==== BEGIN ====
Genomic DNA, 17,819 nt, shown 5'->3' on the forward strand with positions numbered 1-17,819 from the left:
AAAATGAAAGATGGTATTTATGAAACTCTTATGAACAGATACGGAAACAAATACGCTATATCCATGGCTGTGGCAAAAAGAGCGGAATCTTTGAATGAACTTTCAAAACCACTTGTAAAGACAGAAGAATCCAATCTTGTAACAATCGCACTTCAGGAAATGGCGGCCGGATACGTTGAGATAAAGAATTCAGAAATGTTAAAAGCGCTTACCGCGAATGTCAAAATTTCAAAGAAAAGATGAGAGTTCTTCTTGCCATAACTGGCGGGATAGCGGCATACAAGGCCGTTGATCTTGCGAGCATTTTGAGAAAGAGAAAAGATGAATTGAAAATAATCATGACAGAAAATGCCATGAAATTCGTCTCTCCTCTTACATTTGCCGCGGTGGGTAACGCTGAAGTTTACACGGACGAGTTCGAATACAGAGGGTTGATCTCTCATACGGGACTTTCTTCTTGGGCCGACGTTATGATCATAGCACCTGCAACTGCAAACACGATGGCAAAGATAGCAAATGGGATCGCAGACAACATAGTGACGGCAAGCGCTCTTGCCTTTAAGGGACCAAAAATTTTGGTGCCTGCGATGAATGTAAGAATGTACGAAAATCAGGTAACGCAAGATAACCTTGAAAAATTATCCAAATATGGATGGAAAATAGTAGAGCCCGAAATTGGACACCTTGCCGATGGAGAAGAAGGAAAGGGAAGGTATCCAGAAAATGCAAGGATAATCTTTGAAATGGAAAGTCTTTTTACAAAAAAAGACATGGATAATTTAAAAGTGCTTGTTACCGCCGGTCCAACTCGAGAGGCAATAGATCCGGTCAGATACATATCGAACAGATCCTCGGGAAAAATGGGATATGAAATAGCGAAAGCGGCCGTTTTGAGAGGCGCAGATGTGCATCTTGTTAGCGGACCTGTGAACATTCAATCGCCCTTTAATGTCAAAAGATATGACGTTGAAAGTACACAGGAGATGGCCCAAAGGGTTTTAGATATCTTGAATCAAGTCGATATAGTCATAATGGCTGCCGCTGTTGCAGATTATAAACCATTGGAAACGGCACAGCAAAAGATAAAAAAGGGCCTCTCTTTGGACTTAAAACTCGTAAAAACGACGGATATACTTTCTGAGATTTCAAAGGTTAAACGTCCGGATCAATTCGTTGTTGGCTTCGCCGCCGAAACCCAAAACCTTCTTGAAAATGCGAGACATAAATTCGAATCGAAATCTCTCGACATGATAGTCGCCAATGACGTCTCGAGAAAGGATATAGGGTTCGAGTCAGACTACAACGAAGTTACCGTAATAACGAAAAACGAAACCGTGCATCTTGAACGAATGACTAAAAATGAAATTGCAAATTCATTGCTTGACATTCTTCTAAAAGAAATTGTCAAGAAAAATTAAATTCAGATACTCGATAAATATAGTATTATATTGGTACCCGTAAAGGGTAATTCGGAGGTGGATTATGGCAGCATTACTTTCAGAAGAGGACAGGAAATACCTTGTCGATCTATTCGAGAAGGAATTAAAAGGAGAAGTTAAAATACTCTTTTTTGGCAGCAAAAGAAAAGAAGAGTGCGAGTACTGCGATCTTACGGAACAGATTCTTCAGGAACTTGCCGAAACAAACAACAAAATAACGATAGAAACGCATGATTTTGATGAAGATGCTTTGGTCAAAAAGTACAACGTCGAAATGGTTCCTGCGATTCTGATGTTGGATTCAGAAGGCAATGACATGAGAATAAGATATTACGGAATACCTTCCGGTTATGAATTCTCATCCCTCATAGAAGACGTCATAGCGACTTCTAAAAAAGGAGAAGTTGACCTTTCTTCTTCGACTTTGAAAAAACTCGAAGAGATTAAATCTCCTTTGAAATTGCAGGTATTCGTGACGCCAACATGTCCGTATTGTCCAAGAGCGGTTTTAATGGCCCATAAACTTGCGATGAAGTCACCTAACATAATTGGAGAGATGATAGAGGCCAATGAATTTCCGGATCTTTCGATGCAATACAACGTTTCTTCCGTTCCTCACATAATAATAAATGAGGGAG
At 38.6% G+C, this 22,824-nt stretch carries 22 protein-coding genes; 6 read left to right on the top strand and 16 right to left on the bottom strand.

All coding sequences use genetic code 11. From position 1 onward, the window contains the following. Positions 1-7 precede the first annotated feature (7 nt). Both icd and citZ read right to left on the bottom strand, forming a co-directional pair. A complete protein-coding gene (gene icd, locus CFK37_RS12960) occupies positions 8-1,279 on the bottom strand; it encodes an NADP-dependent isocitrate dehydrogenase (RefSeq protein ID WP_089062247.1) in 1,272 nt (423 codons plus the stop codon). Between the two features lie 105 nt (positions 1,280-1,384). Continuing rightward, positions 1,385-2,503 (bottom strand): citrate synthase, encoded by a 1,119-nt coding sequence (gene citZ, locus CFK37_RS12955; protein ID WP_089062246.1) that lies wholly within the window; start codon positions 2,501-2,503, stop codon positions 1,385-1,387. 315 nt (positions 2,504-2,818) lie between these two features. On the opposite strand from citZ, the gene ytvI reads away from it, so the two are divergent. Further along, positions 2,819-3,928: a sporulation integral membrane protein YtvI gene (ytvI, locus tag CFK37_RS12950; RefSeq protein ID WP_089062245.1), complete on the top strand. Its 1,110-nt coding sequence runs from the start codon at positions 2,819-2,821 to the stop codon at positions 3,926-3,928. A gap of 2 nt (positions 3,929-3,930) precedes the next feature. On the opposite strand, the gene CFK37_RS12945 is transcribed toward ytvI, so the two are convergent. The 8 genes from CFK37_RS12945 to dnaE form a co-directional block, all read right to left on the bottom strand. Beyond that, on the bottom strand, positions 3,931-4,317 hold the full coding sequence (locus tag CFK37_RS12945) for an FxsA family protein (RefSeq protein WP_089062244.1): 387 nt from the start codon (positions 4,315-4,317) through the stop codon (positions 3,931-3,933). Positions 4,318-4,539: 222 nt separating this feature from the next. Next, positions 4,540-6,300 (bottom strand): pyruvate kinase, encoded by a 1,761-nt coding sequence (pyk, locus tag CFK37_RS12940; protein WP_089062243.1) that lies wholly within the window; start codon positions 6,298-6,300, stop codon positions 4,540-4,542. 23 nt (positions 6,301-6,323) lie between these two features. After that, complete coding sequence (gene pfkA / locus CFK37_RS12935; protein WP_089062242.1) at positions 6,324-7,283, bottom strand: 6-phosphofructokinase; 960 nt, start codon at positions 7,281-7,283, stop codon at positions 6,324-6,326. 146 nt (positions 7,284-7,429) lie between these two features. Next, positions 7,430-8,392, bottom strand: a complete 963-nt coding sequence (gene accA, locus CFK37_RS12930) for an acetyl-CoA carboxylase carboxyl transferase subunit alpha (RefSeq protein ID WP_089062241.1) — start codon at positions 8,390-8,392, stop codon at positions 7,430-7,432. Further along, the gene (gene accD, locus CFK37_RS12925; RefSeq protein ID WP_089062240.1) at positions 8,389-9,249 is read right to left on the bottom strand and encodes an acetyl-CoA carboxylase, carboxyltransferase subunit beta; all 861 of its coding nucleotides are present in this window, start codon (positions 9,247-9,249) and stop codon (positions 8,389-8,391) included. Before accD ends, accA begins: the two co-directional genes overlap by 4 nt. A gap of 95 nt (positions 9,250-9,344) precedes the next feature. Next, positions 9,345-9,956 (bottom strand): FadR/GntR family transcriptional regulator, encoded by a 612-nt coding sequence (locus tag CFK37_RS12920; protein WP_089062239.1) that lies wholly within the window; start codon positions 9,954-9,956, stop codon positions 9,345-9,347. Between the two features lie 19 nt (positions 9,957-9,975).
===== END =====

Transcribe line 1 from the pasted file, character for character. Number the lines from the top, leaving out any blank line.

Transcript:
Genomic DNA, 17,819 nt, shown 5'->3' on the forward strand with positions numbered 1-17,819 from the left: